Rooney accepts bad language charge but appeals ban
Manchester United striker Wayne Rooney accepted a Football Association charge after swearing into a television camera, but will challenge the severity of his two-match ban.
London: Manchester United striker Wayne Rooney on Tuesday accepted a Football Association charge after swearing into a television camera, but will challenge the severity of his two-match ban.
In United`s victory over West Ham in the Premier League on Saturday, Rooney scored a rapid-fire hat trick before swearing into the camera during the goal celebrations.
"Rooney has today admitted a charge for the use of offensive, insulting and/or abusive language," the FA said in a statement.
"However, Rooney has submitted a claim that the automatic penalty of two games is clearly excessive. A commission will hear the submission tomorrow (Wednesday)."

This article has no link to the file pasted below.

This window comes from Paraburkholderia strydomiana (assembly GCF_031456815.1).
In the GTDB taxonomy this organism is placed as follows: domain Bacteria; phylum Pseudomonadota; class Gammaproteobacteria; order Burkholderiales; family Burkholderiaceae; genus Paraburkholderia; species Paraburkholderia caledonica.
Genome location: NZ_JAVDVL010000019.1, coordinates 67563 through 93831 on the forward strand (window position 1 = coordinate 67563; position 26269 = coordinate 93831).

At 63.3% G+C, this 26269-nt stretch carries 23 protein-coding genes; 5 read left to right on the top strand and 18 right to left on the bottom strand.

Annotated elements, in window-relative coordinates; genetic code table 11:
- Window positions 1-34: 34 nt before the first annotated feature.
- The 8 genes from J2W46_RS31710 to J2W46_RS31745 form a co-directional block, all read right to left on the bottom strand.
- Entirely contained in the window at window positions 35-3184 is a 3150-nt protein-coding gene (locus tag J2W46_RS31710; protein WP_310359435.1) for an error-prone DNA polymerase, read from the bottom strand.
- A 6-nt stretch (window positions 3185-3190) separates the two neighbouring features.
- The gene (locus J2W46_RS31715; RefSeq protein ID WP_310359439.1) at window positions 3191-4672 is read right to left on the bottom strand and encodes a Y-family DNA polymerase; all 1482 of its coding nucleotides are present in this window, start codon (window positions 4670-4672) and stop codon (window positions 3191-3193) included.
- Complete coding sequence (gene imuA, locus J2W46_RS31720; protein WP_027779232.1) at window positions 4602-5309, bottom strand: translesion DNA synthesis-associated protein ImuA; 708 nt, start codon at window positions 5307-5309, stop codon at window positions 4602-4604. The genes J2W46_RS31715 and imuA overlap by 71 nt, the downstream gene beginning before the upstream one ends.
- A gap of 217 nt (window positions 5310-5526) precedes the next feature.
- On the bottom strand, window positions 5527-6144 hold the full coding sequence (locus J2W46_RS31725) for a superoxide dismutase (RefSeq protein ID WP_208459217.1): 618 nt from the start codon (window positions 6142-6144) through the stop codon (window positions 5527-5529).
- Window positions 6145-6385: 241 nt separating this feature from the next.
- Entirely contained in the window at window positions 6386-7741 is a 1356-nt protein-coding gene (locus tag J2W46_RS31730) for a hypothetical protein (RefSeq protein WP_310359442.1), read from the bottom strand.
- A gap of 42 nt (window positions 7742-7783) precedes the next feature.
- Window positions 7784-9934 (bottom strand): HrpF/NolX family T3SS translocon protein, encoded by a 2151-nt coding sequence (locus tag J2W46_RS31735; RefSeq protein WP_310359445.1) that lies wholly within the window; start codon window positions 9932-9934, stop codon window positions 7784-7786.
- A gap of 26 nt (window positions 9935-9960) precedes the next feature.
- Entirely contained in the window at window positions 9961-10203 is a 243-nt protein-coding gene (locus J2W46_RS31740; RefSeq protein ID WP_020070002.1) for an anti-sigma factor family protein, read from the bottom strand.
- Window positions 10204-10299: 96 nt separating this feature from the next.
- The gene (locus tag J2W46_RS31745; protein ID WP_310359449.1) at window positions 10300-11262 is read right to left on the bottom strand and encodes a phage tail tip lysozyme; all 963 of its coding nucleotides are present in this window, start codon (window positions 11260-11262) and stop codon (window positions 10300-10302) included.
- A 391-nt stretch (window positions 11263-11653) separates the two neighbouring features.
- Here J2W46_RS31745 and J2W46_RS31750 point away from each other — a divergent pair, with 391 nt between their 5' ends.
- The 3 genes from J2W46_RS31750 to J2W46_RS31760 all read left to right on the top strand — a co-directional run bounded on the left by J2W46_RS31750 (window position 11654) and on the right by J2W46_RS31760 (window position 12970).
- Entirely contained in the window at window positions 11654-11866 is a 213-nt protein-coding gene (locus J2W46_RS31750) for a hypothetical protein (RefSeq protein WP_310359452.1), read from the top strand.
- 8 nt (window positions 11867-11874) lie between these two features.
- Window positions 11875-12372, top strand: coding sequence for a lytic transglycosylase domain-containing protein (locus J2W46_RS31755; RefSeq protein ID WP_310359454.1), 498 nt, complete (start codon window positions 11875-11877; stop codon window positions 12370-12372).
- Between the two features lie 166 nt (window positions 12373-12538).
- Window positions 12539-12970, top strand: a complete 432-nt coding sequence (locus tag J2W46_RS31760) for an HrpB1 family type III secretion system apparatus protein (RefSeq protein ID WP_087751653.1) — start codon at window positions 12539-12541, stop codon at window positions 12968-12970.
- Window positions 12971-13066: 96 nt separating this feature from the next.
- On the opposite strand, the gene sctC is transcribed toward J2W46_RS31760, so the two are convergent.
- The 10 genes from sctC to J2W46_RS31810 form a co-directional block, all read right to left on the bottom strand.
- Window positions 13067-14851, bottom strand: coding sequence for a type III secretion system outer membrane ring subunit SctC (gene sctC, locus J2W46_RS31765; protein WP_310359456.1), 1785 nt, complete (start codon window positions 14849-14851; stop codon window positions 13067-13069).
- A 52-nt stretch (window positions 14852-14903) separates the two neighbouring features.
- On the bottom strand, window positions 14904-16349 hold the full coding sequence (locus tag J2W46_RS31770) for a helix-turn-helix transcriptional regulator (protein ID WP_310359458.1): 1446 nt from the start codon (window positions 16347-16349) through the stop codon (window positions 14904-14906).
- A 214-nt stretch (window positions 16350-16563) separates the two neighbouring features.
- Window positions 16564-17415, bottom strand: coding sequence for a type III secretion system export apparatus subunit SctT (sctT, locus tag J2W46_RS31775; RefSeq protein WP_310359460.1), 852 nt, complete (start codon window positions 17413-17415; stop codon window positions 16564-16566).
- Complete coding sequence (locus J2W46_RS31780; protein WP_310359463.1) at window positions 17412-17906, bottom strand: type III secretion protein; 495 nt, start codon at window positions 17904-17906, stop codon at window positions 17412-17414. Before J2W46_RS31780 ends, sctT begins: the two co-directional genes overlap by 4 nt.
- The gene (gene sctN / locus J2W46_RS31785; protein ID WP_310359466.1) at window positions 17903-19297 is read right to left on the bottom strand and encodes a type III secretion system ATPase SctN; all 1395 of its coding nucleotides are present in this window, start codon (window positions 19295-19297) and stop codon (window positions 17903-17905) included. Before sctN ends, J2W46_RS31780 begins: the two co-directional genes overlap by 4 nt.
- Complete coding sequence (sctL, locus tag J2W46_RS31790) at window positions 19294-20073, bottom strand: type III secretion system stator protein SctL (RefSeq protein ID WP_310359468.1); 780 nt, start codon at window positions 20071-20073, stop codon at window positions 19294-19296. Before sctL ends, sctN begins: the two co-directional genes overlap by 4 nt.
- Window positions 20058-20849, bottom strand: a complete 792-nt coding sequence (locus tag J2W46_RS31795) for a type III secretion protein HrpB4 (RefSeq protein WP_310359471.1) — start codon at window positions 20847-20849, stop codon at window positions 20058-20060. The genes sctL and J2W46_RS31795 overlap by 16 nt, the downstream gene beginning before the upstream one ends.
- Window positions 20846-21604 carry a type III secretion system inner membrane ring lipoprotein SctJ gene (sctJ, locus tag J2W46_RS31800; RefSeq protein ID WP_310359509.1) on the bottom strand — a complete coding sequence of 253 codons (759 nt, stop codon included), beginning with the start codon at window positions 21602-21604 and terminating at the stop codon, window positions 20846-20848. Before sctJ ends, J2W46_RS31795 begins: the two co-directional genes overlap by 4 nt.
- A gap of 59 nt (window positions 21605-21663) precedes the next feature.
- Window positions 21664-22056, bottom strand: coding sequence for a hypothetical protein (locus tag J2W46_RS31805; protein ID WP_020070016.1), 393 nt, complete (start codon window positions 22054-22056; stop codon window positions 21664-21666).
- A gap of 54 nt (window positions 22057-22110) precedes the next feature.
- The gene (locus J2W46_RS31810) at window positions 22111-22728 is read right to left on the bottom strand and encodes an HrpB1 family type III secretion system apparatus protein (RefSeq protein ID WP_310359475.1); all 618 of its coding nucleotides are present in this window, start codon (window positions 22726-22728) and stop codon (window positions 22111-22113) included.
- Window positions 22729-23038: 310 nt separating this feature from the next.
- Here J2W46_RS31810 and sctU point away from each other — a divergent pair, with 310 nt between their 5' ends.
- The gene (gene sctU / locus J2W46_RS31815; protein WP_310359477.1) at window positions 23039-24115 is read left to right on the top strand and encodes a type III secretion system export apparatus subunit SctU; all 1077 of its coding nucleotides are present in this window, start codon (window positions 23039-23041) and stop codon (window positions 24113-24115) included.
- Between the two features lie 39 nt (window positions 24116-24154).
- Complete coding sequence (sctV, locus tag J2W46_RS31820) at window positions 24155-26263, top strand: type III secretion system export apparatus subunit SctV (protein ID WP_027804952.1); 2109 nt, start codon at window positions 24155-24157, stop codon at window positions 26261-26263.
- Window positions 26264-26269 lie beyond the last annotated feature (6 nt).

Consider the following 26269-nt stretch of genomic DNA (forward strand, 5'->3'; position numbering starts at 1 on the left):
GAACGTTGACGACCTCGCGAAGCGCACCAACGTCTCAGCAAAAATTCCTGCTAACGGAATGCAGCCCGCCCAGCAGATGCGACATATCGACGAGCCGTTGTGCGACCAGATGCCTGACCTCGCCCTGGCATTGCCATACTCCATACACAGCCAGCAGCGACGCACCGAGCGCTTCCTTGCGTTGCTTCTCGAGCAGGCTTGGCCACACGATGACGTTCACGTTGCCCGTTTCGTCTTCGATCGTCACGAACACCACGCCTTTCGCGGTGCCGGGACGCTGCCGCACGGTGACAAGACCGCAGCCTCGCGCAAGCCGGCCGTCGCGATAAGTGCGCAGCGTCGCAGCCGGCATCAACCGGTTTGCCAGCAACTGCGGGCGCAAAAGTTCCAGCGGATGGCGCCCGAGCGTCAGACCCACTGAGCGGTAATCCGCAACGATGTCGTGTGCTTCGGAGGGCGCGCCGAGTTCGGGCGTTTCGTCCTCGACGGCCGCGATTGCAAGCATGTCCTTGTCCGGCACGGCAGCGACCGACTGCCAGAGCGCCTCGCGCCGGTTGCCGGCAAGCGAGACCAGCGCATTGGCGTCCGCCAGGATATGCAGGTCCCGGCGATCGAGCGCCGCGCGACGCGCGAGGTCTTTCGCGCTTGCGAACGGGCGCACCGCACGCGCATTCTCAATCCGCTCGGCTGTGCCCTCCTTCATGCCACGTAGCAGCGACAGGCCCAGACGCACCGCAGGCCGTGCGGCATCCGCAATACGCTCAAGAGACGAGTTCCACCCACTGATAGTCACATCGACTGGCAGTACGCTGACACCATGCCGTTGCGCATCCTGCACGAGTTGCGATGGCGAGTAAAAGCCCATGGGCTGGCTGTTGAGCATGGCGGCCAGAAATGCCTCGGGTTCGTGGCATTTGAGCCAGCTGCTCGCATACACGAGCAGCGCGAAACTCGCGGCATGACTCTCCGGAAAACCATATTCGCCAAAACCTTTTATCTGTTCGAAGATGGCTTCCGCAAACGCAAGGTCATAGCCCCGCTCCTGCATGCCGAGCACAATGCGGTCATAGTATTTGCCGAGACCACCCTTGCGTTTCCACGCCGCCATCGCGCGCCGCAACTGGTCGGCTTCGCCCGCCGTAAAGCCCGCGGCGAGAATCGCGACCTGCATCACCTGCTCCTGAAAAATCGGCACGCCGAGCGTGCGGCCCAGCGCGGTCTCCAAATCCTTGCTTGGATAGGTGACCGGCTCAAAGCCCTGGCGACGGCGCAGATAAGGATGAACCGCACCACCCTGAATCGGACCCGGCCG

If Rooney`s claim fails he runs the risk of having a suspension that currently includes Saturday`s league match with Fulham and the following week`s FA Cup semifinal with Manchester City extended. Gordon Taylor, who is chief executive of the players` union, has questioned the FA`s decision to charge Rooney.
"Whilst the use of foul and abusive language is not condoned, there is an acceptance by all parties within the game that `industrial language` is commonly used," Taylor said.
"It becomes an issue when directed towards match officials. However, when used in a spontaneous way in celebration or frustration then it is not normally expected to
merit a sanction. If sanctions are to be imposed in such circumstances then this has to be done in a balanced and consistent manner, and participants made aware of this fundamental change in approach."
The charge was described on the Professional Footballers` Association website as being "unprecedented" and if upheld would set a "dangerous precedent" leading to a greater number of players being dismissed.